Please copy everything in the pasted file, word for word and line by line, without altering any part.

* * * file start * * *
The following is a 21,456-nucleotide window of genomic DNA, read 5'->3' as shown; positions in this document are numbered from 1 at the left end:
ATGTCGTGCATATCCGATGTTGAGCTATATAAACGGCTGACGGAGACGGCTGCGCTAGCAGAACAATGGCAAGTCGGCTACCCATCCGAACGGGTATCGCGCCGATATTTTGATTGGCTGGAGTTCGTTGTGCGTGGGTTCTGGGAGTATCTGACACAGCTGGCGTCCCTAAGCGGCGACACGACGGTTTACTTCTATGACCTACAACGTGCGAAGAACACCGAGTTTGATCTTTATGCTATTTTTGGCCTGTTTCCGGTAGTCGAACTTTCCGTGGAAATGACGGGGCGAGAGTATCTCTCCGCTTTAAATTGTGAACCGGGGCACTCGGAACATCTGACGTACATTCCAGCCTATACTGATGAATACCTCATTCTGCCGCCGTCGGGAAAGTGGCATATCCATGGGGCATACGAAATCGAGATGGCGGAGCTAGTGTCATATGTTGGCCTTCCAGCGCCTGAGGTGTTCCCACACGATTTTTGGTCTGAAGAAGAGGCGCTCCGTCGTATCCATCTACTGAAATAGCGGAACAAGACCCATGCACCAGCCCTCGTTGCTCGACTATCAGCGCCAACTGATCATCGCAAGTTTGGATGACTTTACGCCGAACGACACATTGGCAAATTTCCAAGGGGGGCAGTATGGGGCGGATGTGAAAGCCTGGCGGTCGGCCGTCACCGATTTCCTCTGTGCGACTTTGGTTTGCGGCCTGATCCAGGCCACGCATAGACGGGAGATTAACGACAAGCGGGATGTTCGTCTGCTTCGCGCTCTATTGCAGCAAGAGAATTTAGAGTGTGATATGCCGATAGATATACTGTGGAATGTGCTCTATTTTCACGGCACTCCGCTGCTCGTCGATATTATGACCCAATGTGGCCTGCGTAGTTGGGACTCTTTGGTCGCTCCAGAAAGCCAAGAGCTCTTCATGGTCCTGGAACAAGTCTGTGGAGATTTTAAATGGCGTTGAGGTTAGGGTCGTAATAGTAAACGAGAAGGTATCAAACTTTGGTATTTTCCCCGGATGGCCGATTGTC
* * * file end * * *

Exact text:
The following is a 21,456-nucleotide window of genomic DNA, read 5'->3' as shown; positions in this document are numbered from 1 at the left end:
ATGTCGTGCATATCCGATGTTGAGCTATATAAACGGCTGACGGAGACGGCTGCGCTAGCAGAACAATGGCAAGTCGGCTACCCATCCGAACGGGTATCGCGCCGATATTTTGATTGGCTGGAGTTCGTTGTGCGTGGGTTCTGGGAGTATCTGACACAGCTGGCGTCCCTAAGCGGCGACACGACGGTTTACTTCTATGACCTACAACGTGCGAAGAACACCGAGTTTGATCTTTATGCTATTTTTGGCCTGTTTCCGGTAGTCGAACTTTCCGTGGAAATGACGGGGCGAGAGTATCTCTCCGCTTTAAATTGTGAACCGGGGCACTCGGAACATCTGACGTACATTCCAGCCTATACTGATGAATACCTCATTCTGCCGCCGTCGGGAAAGTGGCATATCCATGGGGCATACGAAATCGAGATGGCGGAGCTAGTGTCATATGTTGGCCTTCCAGCGCCTGAGGTGTTCCCACACGATTTTTGGTCTGAAGAAGAGGCGCTCCGTCGTATCCATCTACTGAAATAGCGGAACAAGACCCATGCACCAGCCCTCGTTGCTCGACTATCAGCGCCAACTGATCATCGCAAGTTTGGATGACTTTACGCCGAACGACACATTGGCAAATTTCCAAGGGGGGCAGTATGGGGCGGATGTGAAAGCCTGGCGGTCGGCCGTCACCGATTTCCTCTGTGCGACTTTGGTTTGCGGCCTGATCCAGGCCACGCATAGACGGGAGATTAACGACAAGCGGGATGTTCGTCTGCTTCGCGCTCTATTGCAGCAAGAGAATTTAGAGTGTGATATGCCGATAGATATACTGTGGAATGTGCTCTATTTTCACGGCACTCCGCTGCTCGTCGATATTATGACCCAATGTGGCCTGCGTAGTTGGGACTCTTTGGTCGCTCCAGAAAGCCAAGAGCTCTTCATGGTCCTGGAACAAGTCTGTGGAGATTTTAAATGGCGTTGAGGTTAGGGTCGTAATAGTAAACGAGAAGGTATCAAACTTTGGTATTTTCCCCGGATGGCCGATTGTC